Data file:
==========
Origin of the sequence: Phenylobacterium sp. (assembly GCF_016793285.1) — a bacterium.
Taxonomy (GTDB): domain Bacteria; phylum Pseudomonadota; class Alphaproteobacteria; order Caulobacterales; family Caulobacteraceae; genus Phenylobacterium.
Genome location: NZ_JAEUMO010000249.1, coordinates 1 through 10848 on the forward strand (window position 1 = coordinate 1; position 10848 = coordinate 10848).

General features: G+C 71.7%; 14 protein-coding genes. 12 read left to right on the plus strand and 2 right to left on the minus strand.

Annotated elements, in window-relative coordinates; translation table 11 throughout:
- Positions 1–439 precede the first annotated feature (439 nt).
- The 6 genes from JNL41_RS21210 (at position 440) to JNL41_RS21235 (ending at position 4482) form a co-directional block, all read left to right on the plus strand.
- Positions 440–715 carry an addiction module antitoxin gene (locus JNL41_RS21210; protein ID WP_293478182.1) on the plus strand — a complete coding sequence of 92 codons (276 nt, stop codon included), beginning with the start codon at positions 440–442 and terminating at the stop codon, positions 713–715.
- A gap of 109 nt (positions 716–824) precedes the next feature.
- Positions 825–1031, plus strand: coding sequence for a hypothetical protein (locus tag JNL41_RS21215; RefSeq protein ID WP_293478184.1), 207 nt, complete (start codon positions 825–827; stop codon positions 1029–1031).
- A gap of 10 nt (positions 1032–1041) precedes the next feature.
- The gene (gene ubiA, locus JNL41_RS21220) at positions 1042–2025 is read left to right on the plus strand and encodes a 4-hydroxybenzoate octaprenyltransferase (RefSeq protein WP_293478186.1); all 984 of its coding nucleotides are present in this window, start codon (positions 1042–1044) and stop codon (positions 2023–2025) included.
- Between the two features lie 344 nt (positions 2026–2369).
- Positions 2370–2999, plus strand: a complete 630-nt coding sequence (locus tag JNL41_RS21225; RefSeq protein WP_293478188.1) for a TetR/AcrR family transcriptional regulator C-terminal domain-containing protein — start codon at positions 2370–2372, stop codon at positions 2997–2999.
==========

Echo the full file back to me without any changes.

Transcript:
Origin of the sequence: Phenylobacterium sp. (assembly GCF_016793285.1) — a bacterium.
Taxonomy (GTDB): domain Bacteria; phylum Pseudomonadota; class Alphaproteobacteria; order Caulobacterales; family Caulobacteraceae; genus Phenylobacterium.
Genome location: NZ_JAEUMO010000249.1, coordinates 1 through 10848 on the forward strand (window position 1 = coordinate 1; position 10848 = coordinate 10848).

General features: G+C 71.7%; 14 protein-coding genes. 12 read left to right on the plus strand and 2 right to left on the minus strand.

Annotated elements, in window-relative coordinates; translation table 11 throughout:
- Positions 1–439 precede the first annotated feature (439 nt).
- The 6 genes from JNL41_RS21210 (at position 440) to JNL41_RS21235 (ending at position 4482) form a co-directional block, all read left to right on the plus strand.
- Positions 440–715 carry an addiction module antitoxin gene (locus JNL41_RS21210; protein ID WP_293478182.1) on the plus strand — a complete coding sequence of 92 codons (276 nt, stop codon included), beginning with the start codon at positions 440–442 and terminating at the stop codon, positions 713–715.
- A gap of 109 nt (positions 716–824) precedes the next feature.
- Positions 825–1031, plus strand: coding sequence for a hypothetical protein (locus tag JNL41_RS21215; RefSeq protein ID WP_293478184.1), 207 nt, complete (start codon positions 825–827; stop codon positions 1029–1031).
- A gap of 10 nt (positions 1032–1041) precedes the next feature.
- The gene (gene ubiA, locus JNL41_RS21220) at positions 1042–2025 is read left to right on the plus strand and encodes a 4-hydroxybenzoate octaprenyltransferase (RefSeq protein WP_293478186.1); all 984 of its coding nucleotides are present in this window, start codon (positions 1042–1044) and stop codon (positions 2023–2025) included.
- Between the two features lie 344 nt (positions 2026–2369).
- Positions 2370–2999, plus strand: a complete 630-nt coding sequence (locus tag JNL41_RS21225; RefSeq protein WP_293478188.1) for a TetR/AcrR family transcriptional regulator C-terminal domain-containing protein — start codon at positions 2370–2372, stop codon at positions 2997–2999.